In a like occasion, seeing a man sop the same morsel of meat in several sauces, he said, “Is it possible to make a sauce that will cost more, and be not so good, as one that is made by taking out of several different sauces at once? For there being more ingredients than usual, no doubt it costs more; but then because we mix things together, which the cooks never used to mingle, because they agree not well with one another, we certainly spoil the whole; and is it not a jest to be curious in having good cooks, and at the same time to be so fantastical as to alter the relish of the dishes they have dressed? Besides, when we have once got a habit of eating thus of several dishes at once, we are not so well satisfied when we have no longer that variety. Whereas a man who contents himself to eat but of one dish at a time finds no great inconvenience in having but one dish of meat for his dinner.”
He made likewise this remark: that to express what the other Greeks called “to eat a meal,” the Athenians said “to make good cheer;” and that the word “good” shows us that we ought to eat such things only as will neither disorder the body nor the mind, which are easily had, and purchased without great expense. From whence he inferred that they alone who live temperately and soberly can truly be said to make good cheer—that is to say, to eat well.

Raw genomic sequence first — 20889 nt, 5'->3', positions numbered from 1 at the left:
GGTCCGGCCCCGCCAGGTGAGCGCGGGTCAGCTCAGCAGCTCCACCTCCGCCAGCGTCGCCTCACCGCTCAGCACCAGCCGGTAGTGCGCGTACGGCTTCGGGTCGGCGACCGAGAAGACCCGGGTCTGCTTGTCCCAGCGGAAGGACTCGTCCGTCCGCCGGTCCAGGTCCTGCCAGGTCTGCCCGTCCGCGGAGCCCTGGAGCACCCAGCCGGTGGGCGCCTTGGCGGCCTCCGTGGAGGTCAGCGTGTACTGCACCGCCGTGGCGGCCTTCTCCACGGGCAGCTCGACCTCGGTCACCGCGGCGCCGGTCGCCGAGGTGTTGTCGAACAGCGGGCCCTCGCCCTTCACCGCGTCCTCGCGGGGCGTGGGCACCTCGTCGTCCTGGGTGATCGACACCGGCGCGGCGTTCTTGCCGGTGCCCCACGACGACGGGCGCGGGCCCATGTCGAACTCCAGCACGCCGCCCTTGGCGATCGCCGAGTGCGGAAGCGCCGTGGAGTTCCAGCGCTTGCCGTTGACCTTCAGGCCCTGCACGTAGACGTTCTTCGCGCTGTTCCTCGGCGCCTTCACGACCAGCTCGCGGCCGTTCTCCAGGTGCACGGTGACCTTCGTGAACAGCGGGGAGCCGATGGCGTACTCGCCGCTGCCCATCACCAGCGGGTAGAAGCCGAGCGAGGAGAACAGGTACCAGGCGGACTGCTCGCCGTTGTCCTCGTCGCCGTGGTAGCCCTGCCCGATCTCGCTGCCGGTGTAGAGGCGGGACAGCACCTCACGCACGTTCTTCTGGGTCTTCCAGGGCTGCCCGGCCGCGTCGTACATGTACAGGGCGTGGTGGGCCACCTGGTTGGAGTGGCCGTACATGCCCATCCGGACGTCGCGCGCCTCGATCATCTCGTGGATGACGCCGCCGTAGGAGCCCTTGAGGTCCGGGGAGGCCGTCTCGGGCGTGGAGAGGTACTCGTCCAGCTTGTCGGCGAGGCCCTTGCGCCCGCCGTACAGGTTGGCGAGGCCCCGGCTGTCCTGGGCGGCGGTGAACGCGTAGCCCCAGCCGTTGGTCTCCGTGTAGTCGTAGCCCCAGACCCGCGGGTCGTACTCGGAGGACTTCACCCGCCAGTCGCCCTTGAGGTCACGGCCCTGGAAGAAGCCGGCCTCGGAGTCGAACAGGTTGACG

Chapter I. That persons of good natural parts, as
well as those who have
plentiful fortunes, ought not to think themselves above instruction. On
the contrary, the one ought, by the aid of learning, to improve their
genius; the other, by the acquisition of knowledge, to render themselves
There was always, as we have already remarked, some improvement to be made with Socrates; and it must be owned that his company and conversation were very edifying, since even now, when he is no more among us, it is still of advantage to his friends to call him to their remembrance. And, indeed, whether he spoke to divert himself, or whether he spoke seriously, he always let slip some remarkable instructions for the benefit of all that heard him.
He used often to say he was in love, but it was easy to see it was not with the beauty of one’s person that he was taken, but with the virtues of his mind.
The marks of a good genius, he said, were these—a good judgment, a retentive memory, and an ardent desire of useful knowledge; that is to say, when a person readily learns what he is taught, and strongly retains what he has learnt, as also when he is curious to know all that is necessary to the good government either of a family or of a republic; in a word, when one desires to obtain a thorough knowledge of mankind and of whatever relates to human affairs. And his opinion was that when these good natural parts are cultivated as they ought, such men are not only happy themselves, and govern their families prudently, but are capable likewise to render others happy, and to make republics flourish.